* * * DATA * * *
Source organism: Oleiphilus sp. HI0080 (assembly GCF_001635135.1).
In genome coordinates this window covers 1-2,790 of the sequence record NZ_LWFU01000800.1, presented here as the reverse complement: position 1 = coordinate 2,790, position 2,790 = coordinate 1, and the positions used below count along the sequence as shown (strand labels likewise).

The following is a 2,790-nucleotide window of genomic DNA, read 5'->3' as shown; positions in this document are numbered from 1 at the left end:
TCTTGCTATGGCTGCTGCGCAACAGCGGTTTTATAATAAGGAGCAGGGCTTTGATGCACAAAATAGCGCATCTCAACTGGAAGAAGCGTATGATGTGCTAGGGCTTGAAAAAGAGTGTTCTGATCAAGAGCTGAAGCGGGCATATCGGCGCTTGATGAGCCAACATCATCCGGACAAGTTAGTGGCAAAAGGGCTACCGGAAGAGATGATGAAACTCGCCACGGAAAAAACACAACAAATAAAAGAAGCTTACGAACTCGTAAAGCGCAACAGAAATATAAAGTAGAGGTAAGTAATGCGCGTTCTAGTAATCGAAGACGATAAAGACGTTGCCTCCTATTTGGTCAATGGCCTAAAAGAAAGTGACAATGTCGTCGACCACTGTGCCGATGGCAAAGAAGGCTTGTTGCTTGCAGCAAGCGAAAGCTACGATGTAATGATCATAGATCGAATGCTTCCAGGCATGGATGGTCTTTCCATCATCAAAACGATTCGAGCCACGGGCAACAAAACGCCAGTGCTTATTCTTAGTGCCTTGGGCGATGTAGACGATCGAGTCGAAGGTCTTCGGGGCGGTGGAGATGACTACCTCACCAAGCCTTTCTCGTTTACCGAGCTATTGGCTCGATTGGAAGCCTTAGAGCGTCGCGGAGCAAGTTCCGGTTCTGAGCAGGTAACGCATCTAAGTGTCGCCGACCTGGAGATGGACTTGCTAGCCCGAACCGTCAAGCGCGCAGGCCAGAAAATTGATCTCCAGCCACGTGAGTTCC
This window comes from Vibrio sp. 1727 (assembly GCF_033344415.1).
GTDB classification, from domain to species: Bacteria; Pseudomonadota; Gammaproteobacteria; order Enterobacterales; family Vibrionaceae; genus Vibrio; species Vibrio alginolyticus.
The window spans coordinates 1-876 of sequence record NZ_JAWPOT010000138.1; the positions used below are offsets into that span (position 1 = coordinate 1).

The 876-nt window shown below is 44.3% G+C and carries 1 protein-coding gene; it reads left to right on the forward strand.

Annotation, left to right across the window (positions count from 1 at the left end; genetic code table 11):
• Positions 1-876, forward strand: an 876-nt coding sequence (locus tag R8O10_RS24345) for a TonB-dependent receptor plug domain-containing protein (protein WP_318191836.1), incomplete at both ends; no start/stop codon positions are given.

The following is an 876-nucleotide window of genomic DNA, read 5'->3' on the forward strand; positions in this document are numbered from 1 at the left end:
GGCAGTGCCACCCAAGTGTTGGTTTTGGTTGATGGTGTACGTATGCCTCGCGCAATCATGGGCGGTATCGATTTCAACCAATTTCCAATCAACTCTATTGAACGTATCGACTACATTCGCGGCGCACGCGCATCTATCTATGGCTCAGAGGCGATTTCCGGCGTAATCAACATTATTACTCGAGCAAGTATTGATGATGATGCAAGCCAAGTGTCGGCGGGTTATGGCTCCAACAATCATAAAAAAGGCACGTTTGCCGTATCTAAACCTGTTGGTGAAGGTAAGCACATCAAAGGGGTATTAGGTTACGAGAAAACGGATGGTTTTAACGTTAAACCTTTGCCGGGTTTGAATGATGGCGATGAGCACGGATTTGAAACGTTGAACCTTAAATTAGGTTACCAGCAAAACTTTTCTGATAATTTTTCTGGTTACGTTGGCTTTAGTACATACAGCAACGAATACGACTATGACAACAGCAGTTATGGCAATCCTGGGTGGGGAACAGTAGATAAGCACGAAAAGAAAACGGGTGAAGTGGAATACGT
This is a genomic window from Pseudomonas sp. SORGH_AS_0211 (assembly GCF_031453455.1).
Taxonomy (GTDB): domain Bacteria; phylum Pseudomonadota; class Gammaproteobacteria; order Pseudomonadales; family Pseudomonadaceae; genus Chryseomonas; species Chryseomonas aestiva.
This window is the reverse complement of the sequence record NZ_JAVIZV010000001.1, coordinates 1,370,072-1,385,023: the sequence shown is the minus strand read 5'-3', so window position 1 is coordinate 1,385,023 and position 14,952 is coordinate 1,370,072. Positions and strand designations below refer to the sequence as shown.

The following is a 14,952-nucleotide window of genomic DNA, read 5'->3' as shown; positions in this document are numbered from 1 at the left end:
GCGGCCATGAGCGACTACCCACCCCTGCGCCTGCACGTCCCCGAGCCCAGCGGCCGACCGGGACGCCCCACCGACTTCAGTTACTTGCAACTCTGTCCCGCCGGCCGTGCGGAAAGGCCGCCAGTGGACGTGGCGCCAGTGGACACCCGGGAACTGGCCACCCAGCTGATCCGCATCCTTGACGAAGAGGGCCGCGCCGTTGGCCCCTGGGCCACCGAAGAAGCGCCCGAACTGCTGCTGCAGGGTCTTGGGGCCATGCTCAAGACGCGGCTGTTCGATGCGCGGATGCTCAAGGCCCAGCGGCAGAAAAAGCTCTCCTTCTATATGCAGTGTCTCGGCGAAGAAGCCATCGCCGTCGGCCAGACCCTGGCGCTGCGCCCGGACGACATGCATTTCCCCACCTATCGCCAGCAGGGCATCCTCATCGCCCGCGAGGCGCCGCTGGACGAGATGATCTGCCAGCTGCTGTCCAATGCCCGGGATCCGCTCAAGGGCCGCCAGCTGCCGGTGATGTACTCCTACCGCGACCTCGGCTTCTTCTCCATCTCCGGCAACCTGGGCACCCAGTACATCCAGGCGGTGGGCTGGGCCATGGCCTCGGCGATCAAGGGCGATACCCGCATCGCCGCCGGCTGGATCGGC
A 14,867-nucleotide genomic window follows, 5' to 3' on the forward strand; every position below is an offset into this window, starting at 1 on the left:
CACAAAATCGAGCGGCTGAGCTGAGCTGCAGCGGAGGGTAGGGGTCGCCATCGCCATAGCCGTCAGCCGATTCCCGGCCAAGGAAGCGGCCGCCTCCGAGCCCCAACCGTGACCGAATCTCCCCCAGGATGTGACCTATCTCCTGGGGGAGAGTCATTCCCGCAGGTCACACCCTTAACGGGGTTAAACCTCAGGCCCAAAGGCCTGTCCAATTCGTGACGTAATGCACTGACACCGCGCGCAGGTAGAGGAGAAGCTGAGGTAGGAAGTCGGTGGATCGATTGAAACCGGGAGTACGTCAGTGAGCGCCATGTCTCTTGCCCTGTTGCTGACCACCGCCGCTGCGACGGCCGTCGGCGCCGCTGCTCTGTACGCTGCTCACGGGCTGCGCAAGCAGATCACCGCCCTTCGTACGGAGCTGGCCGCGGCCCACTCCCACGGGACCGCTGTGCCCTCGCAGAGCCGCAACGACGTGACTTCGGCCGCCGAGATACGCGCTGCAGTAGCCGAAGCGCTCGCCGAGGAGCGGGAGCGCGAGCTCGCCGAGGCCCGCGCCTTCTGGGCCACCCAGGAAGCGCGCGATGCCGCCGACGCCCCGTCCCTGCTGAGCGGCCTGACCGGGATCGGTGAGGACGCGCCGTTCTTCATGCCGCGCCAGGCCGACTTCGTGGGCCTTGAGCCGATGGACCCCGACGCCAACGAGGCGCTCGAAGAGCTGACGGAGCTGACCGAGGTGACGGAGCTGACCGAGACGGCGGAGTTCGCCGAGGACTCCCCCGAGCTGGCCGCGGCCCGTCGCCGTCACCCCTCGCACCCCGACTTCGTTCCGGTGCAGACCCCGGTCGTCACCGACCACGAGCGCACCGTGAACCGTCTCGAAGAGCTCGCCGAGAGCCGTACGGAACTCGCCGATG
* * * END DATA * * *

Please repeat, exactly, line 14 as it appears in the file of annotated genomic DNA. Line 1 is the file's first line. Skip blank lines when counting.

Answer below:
Taxonomy (GTDB): domain Bacteria; phylum Pseudomonadota; class Gammaproteobacteria; order Pseudomonadales; family Pseudomonadaceae; genus Chryseomonas; species Chryseomonas aestiva.